Image courtesy of Tim Chin Image by: Image courtesy of Tim Chin
Canadian Living: When did you start encouraging your kids to spend time in the kitchen?
Aimée Wimbush-Bourque: My three were always with me in the kitchen, even if that meant just cooing from a high chair as a baby. From a young age they learned that it was a safe, yet exciting place to be—the pulse of the home! When they were around 18 months, I started letting them get involved next to me, and always under close supervision. They mixed ingredients, washed vegetables and played with dough. As a result, all three have really taken to cooking and baking. Currently Clara, 3, is up for any task and is often chagrined if I begin without her! Mateo, 7, gravitates slightly more toward baking, while Noah, 9, loves cooking, really cooking, using the stove and preparing full meals.
CL: What are some good recipes to begin with?
AWB: When children are quite young (2 or 3), begin with no-cook foods to keep it simple. Wraps can be fun when you let them choose from an assortment of fillings. Smoothies are great, too, and kids can help add ingredients. They’re ready in a flash, which is good for those short attention spans.
When it comes to cooking, French toast or scrambled eggs are a must-make! Not only do kids love them, but they cook up quickly for those hungry little tummies. Pancakes are a staple in our house and my eldest knows a basic recipe by heart. Muffins and drop cookies are a good introduction to baking. We also like to make frittatas, baked apples, pizza, pasta and salads. It helps to have a good recipe that has simple steps that children can do themselves—supervised, of course—and delicious results that will leave them excited to cook and bake again.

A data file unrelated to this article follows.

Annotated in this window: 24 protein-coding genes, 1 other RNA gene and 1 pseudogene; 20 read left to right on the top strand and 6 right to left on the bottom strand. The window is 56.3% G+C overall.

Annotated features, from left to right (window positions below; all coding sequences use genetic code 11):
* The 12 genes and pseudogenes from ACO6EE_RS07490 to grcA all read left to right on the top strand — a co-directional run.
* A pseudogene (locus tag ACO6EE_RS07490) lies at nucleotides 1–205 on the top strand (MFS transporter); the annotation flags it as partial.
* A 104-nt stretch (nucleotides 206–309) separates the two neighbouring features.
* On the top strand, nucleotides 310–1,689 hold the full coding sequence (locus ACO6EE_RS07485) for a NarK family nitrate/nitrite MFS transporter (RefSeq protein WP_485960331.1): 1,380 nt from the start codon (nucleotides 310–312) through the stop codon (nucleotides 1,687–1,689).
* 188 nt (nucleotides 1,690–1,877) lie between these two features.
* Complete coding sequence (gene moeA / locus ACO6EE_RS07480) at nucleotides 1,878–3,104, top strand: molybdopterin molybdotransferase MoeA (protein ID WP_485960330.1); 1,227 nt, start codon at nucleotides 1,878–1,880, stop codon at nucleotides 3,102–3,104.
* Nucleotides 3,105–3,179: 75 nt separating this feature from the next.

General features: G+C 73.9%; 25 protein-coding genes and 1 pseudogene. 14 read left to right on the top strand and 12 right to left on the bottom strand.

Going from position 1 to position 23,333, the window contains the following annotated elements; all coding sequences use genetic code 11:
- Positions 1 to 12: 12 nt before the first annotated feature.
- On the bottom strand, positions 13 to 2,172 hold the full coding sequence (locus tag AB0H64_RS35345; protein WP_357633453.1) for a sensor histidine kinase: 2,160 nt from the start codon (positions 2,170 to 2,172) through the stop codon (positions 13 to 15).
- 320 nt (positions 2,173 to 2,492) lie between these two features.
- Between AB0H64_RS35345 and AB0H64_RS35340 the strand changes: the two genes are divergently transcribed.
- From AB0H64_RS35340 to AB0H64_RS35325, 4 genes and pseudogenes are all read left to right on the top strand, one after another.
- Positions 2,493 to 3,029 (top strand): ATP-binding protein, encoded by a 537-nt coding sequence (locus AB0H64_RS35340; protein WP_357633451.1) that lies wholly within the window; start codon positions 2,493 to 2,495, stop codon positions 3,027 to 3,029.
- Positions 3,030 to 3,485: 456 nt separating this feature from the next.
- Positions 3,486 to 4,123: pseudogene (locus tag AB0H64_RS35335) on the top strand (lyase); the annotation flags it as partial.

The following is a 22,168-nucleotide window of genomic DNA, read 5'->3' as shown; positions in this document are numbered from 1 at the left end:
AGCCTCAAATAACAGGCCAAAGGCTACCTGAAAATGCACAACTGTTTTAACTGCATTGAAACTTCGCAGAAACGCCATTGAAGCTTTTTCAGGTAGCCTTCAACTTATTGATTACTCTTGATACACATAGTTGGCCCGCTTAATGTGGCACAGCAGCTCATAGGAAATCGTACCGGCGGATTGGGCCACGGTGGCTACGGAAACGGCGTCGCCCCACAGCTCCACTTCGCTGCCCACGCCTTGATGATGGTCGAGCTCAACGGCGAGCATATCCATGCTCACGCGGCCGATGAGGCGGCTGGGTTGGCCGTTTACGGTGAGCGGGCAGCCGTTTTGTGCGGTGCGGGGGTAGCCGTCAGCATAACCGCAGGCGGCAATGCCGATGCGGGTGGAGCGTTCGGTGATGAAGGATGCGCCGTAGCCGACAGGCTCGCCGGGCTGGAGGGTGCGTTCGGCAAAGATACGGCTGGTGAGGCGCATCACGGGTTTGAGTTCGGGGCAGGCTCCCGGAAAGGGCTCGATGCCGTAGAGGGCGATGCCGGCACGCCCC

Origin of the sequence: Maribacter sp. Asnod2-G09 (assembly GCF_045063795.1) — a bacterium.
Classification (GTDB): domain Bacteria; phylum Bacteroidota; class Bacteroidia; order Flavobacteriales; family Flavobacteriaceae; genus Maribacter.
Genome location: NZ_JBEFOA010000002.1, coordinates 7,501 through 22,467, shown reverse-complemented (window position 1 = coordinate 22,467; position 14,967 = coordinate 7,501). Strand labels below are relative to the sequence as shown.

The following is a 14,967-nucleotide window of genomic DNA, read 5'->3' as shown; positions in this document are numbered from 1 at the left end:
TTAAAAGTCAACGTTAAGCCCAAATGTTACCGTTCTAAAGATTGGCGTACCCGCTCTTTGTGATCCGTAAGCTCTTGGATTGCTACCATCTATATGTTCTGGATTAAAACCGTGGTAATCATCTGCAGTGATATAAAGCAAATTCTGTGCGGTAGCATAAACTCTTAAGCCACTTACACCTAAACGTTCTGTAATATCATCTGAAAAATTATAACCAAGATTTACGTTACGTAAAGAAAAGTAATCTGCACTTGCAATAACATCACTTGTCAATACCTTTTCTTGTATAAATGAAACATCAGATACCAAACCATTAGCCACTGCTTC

Aimée's three children rolling out dough
CL: What’s your best advice to deal with picky eaters?
AWB: Be the example. Really. Kids emulate what we do, and showing them you’re open to new foods is one of the best things you can do to encourage them to do the same. Also, let them get involved in cooking, because they will take pride in what they make and open up, ever so slowly, to new tastes and textures.
CL: Are there any specific kitchen tools that are essential to get kids started in the kitchen?
AWB: Other than a well-fitted apron? Not really. They really prefer to use your tools! And you may as well let them, rather than investing in more kitchen equipment you’ll just have to store. I have a few adorable cookie cutters, but that is about the extent of “kid stuff.”
CL: Do you have any best tips to build a kid-friendly kitchen?
AWB: A sturdy stool and a child’s apron are a good start. Beyond that, keep a stack of dishtowels or paper towels nearby because there will be spills! If they can’t reach the sink yet, provide a small step stool, because frequent hand washing is a must.
Image courtesy of Aimée Wimbush-Bourque